Dr Norman Doidge ~ is an MD and Psychiatrist based out of Toronto Canada that has written some very good New York times bestsellers, on the emerging science of Neuroplasticity. Chronic Pain patients have traumatized CNS ( central nervous systems). In this fascinating book, Dr Doidge explores ways of rendering the damaged pathways useless , creating NEW pathways that are pain free. THUMBS UP ! Must read for anyone with pain or their loved ones and family.
Opioids may not be the most harmful pain drugs after all…Michael Vagg Clinical Senior Lecturer at Deakin University School of Medicine & Pain Specialist at Barwon Health
We have seen plenty of media reporting of the harm done by “overprescribing” of opioid drugs for chronic pain (I use the quotation marks because I challenge anyone to identify what the “right” level of opioid prescribing is) but perhaps this hype is misleading. A new paper from a Melbourne research group suggests we may be looking in the wrong spot for the worst harms.
In this study, published in the journal Pain Medicine a scale for rating medication-related detrimental effects was used to assess a sample of 224 patients being treated at a large metropolitan Melbourne pain treatment centre.
Some patients were only taking one prescribed medication, a few were taking as many as nine. The average patient was taking three medications, with some 80% taking at least one opioid drug. The authors were able to identify five groups within the sample. For those interested in such things, the statistical methods used were quite clever, and worth a read of the full text.
Interestingly perhaps, the smallest of the five groups was those suffering above-average harm from multiple drug classes (5% of the sample). The largest group suffering above-average levels of harm from their medications was the 34% of patients in the sample with problems from the “simple” analgesics such as over-the-counter paracetamol, codeine, ibuprofen and similar preparations. The next largest group were experiencing above-average detriment from non-opioid drugs used for pain such as pregabalin (Lyrica) and amitriptyline (Endep). The opioids came in third at 20% with the other group being combined opioid and benzodiazepene harm at 14%.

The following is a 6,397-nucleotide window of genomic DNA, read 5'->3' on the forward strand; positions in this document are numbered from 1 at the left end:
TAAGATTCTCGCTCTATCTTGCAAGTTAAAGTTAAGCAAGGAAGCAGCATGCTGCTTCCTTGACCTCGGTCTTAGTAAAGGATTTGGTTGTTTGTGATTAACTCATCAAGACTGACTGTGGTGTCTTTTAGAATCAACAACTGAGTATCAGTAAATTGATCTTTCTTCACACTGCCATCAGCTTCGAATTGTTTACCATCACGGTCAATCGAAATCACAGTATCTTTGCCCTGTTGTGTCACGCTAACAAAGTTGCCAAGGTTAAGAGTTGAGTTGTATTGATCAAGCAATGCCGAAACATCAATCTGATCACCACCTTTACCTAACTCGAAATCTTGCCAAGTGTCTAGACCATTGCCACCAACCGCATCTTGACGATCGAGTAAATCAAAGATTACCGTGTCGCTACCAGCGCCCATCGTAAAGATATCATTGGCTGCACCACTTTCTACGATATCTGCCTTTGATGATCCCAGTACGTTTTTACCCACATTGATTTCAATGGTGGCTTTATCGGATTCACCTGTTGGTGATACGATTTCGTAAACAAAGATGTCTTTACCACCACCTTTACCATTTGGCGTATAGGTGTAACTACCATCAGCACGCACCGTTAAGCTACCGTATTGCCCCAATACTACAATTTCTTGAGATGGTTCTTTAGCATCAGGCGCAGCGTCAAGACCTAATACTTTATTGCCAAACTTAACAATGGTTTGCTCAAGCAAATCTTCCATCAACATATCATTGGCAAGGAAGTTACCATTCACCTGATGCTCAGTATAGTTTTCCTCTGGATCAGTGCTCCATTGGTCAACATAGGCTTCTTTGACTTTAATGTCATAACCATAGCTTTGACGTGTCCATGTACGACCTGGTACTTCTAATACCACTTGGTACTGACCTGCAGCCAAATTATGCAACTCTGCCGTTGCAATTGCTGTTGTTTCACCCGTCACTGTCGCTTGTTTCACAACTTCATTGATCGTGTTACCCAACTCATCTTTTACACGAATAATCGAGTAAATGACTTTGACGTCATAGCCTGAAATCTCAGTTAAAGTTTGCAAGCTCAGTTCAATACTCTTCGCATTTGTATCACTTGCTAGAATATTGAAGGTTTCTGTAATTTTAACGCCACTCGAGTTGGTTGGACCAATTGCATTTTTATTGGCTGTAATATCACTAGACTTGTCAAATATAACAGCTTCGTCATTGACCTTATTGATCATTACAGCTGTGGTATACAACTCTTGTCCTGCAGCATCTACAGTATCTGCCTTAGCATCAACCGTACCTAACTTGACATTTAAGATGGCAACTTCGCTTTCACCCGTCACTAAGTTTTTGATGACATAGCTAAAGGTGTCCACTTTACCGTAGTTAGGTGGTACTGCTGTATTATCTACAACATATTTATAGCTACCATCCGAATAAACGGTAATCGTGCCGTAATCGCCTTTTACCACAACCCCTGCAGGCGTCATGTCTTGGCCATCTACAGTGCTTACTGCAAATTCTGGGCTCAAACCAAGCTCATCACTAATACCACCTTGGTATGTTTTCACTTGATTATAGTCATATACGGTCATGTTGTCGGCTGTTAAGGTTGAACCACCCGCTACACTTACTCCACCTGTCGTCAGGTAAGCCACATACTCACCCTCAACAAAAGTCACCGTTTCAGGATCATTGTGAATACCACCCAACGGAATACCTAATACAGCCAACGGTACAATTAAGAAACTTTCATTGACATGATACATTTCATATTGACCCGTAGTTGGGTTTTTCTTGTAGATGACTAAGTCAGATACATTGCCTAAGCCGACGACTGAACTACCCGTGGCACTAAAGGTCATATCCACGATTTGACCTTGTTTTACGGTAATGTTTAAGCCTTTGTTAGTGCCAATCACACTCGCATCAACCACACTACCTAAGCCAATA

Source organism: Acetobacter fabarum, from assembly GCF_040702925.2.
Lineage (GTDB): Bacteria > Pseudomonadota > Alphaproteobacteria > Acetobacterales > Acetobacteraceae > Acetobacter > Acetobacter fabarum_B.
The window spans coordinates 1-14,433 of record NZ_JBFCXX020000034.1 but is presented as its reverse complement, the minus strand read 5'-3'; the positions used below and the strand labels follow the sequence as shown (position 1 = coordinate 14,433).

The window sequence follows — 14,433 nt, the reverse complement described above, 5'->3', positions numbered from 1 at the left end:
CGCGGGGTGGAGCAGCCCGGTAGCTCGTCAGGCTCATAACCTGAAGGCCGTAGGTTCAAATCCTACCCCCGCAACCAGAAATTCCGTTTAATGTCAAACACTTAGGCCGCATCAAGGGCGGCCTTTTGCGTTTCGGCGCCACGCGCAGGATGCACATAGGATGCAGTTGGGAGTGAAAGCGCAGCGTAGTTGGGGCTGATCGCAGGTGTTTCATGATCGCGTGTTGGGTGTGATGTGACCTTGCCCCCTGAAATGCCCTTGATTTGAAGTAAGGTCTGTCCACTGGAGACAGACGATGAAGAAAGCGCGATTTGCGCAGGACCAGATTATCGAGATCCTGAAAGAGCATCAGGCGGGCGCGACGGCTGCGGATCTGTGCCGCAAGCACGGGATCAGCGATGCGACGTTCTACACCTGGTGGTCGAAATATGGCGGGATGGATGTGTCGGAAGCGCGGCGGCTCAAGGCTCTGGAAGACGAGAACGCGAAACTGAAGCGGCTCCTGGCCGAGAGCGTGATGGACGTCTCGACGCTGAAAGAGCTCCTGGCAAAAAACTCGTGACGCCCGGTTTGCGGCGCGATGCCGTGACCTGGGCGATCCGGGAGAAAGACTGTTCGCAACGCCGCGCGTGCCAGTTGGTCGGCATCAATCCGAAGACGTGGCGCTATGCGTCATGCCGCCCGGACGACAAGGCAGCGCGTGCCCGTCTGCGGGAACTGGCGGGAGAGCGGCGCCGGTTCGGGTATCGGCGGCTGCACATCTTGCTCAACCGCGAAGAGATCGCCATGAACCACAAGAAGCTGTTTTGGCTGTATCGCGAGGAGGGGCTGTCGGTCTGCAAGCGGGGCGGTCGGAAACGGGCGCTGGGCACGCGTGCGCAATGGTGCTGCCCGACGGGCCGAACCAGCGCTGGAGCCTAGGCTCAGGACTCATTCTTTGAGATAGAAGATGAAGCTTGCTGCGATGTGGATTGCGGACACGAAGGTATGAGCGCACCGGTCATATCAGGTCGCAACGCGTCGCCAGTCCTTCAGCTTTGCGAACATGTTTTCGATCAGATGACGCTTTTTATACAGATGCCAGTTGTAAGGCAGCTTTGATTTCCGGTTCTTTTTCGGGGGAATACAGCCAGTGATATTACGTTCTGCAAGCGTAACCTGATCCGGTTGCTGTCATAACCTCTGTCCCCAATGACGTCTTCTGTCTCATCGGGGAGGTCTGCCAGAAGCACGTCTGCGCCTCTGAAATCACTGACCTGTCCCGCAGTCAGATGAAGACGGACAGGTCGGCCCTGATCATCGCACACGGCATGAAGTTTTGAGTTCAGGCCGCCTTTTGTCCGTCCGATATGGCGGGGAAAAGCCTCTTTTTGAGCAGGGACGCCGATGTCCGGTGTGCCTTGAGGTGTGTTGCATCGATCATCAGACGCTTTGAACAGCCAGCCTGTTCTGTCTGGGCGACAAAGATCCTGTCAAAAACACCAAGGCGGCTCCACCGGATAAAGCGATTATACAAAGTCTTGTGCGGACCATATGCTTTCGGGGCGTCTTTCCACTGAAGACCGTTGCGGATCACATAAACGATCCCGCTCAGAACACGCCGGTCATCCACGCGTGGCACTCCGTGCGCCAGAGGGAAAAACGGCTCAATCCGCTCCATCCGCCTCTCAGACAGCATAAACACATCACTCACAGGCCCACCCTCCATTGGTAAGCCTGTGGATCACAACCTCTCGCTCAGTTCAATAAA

These real-world results are fascinating for a couple of reasons.
The first is that they go against received wisdom that opioids are the source of all evil in pain prescribing. I am not disputing that deaths from inadvertent opioid overdoses have increased in the last decade, this has not been in proportion to the growth in prescribing. And while we have been paying attention to the sobering Coroner’s figures on tragic deaths, we may have been looking right past a whole cavalcade of grief caused by codeine addiction, ibuprofen-related gastrointestinal and kidney injury and paracetamol-related liver problems. Not to mention the fractures and other injuries caused by falls, car accidents or workplace incidents due in whole or part to side effects from adjuvant analgesic drugs.
Another reason I’m intrigued by these results is that they are in accord with my own clinical experience. As a rule I have learnt to distrust any research which confirms my own prejudices. This study tends to support my own experience in the clinic where I have observed that non-opioid analgesics cause at least at much adversity to patients as the much-maligned milk of the poppy.
The third reason I like these results is that they tend to support my belief that chronic pain sufferers are not opioid-seeking pleasure fiends, but desperate individuals who are looking for relief. Opioids are capable of providing some people with better quality of life if carefully used. We also know that this is not the case for the majority of chronic pain sufferers. Whether intentionally or not, the literature on prescription opioid issues in both the media and professional journals contains a thread of judgement that does not mirror the people I meet every day of my working life.
It’s rational to seek relief from pain, and if all someone has found even partly effective is an opioid, well why wouldn’t you ask for more of it? I have a solid minority of patients who obtain valuable relief with more than acceptable side effects from opioids. These benefits enable them to work, spend time with their children and grandchildren and other worthy goals. It’s not my experience that opioid-related problems are inevitable or that they don’t have any value under any circumstances.
I think addiction specialists and pain management specialists see a different spectrum of customers. Most of the patients I see would much rather be on less medication than more. They are poorly served by a system which facilitates prescriptions and over-the-counter solutions while making it hard to access pain education and interdisciplinary care. According to an old medical axiom, if all you have is a hammer, every problem starts to look like a nail. While we should strive to reduce preventable deaths from opioid poisoning, we would be foolish to think that was the only job that needed doing.